Tag Archives: Youth

U.S. News | Migrants & Asylum-Seekers

Upwards of 4,000 children taken from families as immigration crackdown continues in U.S.
  • The implementation of a “zero-tolerance” policy for migrants and asylum-seekers seeking haven in the U.S. has led to nearly 4,000 children being separated from their families since October 2016, including 2,000 in less than a two-month period.
  • The separations have resulted from the criminal referral and subsequent pretrial detention of all adults crossing the border without authorization, a misdemeanor.
  • Although the Trump administration claims families seeking asylum at ports of entry are not included, several reports (including a case brought by the American Civil Liberties Union) have indicated asylum-seekers have been separated or deterred from entering as well.
Read

DHS: 2,000 children separated from parents at border” (CNN | June 2018)

U.S. govt says nearly 2,000 child separations at Mexico border in under two months” (The Thomson Reuters Foundation | June 2018)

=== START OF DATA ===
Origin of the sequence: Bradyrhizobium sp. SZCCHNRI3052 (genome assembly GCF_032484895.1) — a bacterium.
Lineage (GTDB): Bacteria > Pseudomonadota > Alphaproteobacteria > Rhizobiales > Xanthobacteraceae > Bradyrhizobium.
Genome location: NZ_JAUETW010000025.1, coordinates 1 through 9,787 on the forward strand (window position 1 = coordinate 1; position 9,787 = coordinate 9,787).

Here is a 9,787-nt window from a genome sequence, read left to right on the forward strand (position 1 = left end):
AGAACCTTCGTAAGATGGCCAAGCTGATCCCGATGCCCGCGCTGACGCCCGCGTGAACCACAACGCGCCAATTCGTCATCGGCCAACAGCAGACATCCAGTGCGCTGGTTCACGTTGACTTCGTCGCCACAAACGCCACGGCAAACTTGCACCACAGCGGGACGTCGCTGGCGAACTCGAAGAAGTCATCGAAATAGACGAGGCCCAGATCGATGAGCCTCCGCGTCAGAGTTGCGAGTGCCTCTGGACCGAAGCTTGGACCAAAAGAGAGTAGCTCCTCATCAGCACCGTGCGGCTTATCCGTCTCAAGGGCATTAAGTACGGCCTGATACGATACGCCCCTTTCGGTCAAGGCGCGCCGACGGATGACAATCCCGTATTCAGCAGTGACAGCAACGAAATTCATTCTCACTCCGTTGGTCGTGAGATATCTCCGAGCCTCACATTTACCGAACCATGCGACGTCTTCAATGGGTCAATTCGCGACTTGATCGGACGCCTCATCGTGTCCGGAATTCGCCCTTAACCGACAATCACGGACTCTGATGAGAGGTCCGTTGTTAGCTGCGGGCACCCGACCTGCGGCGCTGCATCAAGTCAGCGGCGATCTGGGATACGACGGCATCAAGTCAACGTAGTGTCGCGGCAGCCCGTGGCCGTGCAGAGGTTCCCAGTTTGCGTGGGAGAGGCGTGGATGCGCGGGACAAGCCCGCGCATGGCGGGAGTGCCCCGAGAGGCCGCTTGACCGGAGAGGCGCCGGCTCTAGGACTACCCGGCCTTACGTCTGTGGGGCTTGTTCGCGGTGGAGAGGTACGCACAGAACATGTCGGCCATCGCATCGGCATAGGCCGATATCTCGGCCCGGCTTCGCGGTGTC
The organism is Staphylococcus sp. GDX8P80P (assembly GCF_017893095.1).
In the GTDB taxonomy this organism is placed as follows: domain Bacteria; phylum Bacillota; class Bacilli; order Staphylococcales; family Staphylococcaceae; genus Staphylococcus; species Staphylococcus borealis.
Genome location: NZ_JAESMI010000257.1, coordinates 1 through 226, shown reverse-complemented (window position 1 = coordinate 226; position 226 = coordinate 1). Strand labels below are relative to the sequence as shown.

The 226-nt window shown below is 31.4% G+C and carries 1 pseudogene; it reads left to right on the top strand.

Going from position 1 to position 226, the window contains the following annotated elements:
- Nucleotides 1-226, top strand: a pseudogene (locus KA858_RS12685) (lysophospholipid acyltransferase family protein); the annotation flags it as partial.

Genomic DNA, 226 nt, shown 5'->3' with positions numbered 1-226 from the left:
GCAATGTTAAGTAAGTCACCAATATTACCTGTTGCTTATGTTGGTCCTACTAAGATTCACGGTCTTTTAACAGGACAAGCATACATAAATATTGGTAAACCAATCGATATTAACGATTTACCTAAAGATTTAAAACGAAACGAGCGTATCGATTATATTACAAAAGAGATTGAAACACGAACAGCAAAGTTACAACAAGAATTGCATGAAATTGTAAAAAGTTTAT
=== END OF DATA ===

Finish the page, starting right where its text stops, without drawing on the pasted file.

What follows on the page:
The Trump administration’s separation of families at the border, explained” (Vox | June 2018)

 

U.S. News | Asylum-Seekers

U.S. government loses nearly 1,500 children as administration directs separation of families at border
  • Under direction from the Trump Administration, U.S. Customs and Border Protection officers have begun separating children as young as 18 months old from their parents and shipping them to detention facilities at times more than a thousand miles from where their parents are held.
  • The separation of children from their families effectively produces “unaccompanied minors,” who are then referred to the Office of Refugee Settlement (ORS) for placement.
  • The head of the ORS reported to Congress that the office had lost track of some 1,475 children who had been placed in its charge.
Read